As leaders of living systems, the ability to reflect is one of the most important disciplines to develop. Over the years we have found that, at particularly difficult times in life, when confused and disheartened, and times of exhilaration when life is filled with joy and happiness, the journaling practice helps center us and provides a space for reflection and learning.

The Internet is filled with journaling advice, and journaling workshops abound. Most journaling teachers describe different kinds of writing such as “daily log,” “period log,” “dream log,” “dialogues.”

Regardless of the style of writing you choose to practice, the most significant part of journaling is that it’s yours–to be listened to by you without comment or judgment, received, not analyzed. Journaling provides disciplined attention to your own experience and your own words, allowing you to absorb your own experience and take it seriously.

Extremely difficult situations with enormous emotion attached can unfold in your journal, to be thought through from what might become a completely new perspective. You can later review your responses to situations in privacy without quick judgment from someone else. Journaling allows you to cope with significant events in your leadership role and offers a refuge to work on other things unfolding in your life.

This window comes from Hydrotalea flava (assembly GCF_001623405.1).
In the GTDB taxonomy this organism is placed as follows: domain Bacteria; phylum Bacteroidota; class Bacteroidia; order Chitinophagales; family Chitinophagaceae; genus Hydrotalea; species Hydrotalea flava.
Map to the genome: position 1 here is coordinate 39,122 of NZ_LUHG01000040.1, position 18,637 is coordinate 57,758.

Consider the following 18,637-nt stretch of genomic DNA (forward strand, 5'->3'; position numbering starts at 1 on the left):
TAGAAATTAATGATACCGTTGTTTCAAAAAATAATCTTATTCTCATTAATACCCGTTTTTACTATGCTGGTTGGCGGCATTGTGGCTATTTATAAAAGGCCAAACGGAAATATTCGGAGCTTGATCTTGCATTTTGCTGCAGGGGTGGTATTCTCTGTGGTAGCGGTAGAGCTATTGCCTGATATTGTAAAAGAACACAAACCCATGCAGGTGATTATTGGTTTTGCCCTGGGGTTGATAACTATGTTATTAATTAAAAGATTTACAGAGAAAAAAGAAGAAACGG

Journaling will show you that understanding is really more important than critiquing. The more practice you put into this work, the more you will deepen opportunities for understanding self and others.

Many leaders enjoying this writing practice describe their reflections as stepping-stones to deeper understanding of the professional practice patterns. Following the advice of Peter Senge, remember: patterns are not random. When repetitive leadership responses appear in our writing, we should look for the underlying mental models and structures causing the pattern. This becomes a superior way to reflect on the source of our behavior, coming to see what it is that defines us as a leader.